Area Retailers See ‘Boom’ in Fourth of July Fireworks Sales

Ohio Fireworks employee Kaitlyn Hodorowski, center, waits on Lafferty resident Frank Sulek as he purchases some fireworks at the Bellaire business this week. Photos by Scott McCloskey

BELLAIRE — Fireworks sales this holiday season were “booming” for area retailers with fewer community fireworks displays being held around the Upper Ohio Valley during the Fourth of July weekend due to the COVID-19 pandemic.

Ohio Fireworks Supervisor Jessica Stephens said fireworks sales were more brisk than in past years at the family-owned business located on High Ridge Road in Bellaire. Stephens said while it seems like more big-box type stores are carrying fireworks, her family’s multigenerational business was busier than normal this year.

“We opened a month later than normal … but we’ve been pretty steady since we opened,” Stephens explained.

She said it got even busier the first week of July during the lead-up to Independence Day.

“I’ve had a lot of customers come and say they wanted to buy their own stuff because there’s not going to be big (public) displays,” she said as several customers made their way through the check-out area.

Due to the pandemic, Stephens said all of their employees are wearing face masks as customers make their way from a display building to a separate area where the fireworks are paid for and bagged. She said the system they have in place where the customers can’t touch any of the fireworks until after they’re paid for is a system that has already been in place for years.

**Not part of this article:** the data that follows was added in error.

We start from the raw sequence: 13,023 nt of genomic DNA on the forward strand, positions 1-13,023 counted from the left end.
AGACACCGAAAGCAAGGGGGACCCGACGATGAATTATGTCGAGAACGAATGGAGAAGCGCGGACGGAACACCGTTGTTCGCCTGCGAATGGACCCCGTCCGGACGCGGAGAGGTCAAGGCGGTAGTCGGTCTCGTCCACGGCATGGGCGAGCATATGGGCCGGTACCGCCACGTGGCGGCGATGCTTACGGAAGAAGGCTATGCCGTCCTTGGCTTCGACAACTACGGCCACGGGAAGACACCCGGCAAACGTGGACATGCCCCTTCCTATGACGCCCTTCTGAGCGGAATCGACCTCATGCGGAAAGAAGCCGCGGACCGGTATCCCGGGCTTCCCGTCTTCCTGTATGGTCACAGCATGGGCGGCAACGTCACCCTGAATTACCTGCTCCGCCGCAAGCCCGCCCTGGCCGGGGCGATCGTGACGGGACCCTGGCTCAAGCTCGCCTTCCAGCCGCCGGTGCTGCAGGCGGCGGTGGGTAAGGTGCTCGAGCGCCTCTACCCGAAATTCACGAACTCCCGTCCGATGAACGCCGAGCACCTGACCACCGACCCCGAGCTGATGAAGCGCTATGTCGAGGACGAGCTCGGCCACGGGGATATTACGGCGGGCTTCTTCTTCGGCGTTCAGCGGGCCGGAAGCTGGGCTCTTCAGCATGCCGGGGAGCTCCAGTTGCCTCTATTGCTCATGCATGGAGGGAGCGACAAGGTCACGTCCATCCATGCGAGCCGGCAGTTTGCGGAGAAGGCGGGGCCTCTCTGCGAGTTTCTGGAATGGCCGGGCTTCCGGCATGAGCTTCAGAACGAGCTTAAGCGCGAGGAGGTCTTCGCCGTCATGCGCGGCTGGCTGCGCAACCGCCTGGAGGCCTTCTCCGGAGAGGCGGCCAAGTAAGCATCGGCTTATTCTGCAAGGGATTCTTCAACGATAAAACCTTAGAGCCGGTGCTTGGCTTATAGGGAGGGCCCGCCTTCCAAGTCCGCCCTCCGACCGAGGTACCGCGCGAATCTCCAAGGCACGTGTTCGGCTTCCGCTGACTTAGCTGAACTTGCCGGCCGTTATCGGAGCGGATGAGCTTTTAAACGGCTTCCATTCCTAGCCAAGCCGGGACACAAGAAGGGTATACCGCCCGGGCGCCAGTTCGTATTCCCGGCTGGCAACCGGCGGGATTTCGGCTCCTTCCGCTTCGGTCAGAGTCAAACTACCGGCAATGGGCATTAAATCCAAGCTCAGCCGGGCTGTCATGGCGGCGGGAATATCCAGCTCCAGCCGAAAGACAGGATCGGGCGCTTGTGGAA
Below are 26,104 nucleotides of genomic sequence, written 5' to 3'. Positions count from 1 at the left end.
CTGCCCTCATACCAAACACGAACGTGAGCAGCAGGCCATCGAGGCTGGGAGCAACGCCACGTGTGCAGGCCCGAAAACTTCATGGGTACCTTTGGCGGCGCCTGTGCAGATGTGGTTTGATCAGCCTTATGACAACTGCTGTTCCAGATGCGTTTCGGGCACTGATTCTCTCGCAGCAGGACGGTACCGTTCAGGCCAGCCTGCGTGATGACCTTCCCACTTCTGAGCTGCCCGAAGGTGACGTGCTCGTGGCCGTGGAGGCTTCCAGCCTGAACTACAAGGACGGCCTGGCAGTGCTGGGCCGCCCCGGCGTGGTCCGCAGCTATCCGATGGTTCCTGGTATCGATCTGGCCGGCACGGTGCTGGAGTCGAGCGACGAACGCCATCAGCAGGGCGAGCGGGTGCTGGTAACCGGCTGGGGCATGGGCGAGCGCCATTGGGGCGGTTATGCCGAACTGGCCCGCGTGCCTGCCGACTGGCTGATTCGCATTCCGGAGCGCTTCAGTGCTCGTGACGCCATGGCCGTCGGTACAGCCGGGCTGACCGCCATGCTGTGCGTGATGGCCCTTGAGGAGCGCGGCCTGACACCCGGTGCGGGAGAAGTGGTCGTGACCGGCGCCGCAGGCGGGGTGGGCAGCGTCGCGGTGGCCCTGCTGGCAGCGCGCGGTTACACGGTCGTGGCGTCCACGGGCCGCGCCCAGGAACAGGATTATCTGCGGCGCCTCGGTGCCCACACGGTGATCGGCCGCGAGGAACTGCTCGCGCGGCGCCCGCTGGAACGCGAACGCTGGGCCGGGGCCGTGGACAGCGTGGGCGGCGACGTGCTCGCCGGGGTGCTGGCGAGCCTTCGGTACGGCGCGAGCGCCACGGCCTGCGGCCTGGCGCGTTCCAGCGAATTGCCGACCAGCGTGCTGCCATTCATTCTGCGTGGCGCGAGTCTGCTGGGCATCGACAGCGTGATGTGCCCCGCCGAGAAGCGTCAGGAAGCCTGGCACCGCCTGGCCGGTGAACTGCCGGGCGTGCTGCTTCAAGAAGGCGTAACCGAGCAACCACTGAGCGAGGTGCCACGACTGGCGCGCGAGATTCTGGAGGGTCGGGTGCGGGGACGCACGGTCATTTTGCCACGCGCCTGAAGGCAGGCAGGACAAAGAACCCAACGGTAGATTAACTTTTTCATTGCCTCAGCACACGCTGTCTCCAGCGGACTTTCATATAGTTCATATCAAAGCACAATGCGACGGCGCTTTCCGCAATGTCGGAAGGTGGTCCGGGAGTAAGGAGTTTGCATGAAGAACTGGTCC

“We handle everything with care,” Stephens explained.

Frank Sulek of Lafferty said he purchases fireworks for the Fourth of July every year, as he looked over a variety of fireworks in the display area.

Stephens said her family’s fireworks business dates back hundreds of years to her ancestors in Italy, was first formalized in the 1700’s and eventually brought to the United States in 1908 by Stephen’s great grandfather, Domenico Presutti. The local business was originally located in downtown Bellaire before eventually moving to its current location just off of Interstate 470 in the 1950s.

Kim Grall, who was managing a TNT fireworks tent setup in a parking area near Walmart at The Highlands also said she has been much busier than normal this year. She said this is the third year in a row she has sold fireworks at The Highlands site, and many customers indicated to her that they planned to do their own private displays this year due to the ongoing pandemic.

“We have been very busy,” she said, as several customers looked over a variety of fireworks displayed on tables set up inside the tent.


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